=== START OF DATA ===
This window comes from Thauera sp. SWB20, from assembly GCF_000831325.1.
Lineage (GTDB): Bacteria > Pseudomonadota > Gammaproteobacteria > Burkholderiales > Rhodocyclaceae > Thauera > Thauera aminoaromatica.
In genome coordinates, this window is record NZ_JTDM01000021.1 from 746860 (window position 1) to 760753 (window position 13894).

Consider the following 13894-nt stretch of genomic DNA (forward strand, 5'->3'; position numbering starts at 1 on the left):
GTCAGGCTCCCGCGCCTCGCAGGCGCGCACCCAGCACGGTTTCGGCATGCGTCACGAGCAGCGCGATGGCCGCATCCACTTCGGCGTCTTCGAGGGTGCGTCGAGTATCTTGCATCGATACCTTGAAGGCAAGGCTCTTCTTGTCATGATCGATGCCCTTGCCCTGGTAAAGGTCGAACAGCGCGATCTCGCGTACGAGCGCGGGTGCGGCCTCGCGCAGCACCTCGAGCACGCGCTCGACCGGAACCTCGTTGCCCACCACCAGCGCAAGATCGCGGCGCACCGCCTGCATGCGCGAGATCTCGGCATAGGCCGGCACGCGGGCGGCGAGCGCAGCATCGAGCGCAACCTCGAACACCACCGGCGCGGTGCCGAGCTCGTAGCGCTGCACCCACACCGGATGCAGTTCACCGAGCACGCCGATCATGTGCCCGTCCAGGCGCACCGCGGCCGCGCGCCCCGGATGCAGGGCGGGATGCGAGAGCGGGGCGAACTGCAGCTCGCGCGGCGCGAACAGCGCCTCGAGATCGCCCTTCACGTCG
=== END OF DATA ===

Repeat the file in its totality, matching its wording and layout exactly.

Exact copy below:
This window comes from Thauera sp. SWB20, from assembly GCF_000831325.1.
Lineage (GTDB): Bacteria > Pseudomonadota > Gammaproteobacteria > Burkholderiales > Rhodocyclaceae > Thauera > Thauera aminoaromatica.
In genome coordinates, this window is record NZ_JTDM01000021.1 from 746860 (window position 1) to 760753 (window position 13894).

Consider the following 13894-nt stretch of genomic DNA (forward strand, 5'->3'; position numbering starts at 1 on the left):
GTCAGGCTCCCGCGCCTCGCAGGCGCGCACCCAGCACGGTTTCGGCATGCGTCACGAGCAGCGCGATGGCCGCATCCACTTCGGCGTCTTCGAGGGTGCGTCGAGTATCTTGCATCGATACCTTGAAGGCAAGGCTCTTCTTGTCATGATCGATGCCCTTGCCCTGGTAAAGGTCGAACAGCGCGATCTCGCGTACGAGCGCGGGTGCGGCCTCGCGCAGCACCTCGAGCACGCGCTCGACCGGAACCTCGTTGCCCACCACCAGCGCAAGATCGCGGCGCACCGCCTGCATGCGCGAGATCTCGGCATAGGCCGGCACGCGGGCGGCGAGCGCAGCATCGAGCGCAACCTCGAACACCACCGGCGCGGTGCCGAGCTCGTAGCGCTGCACCCACACCGGATGCAGTTCACCGAGCACGCCGATCATGTGCCCGTCCAGGCGCACCGCGGCCGCGCGCCCCGGATGCAGGGCGGGATGCGAGAGCGGGGCGAACTGCAGCTCGCGCGGCGCGAACAGCGCCTCGAGATCGCCCTTCACGTCG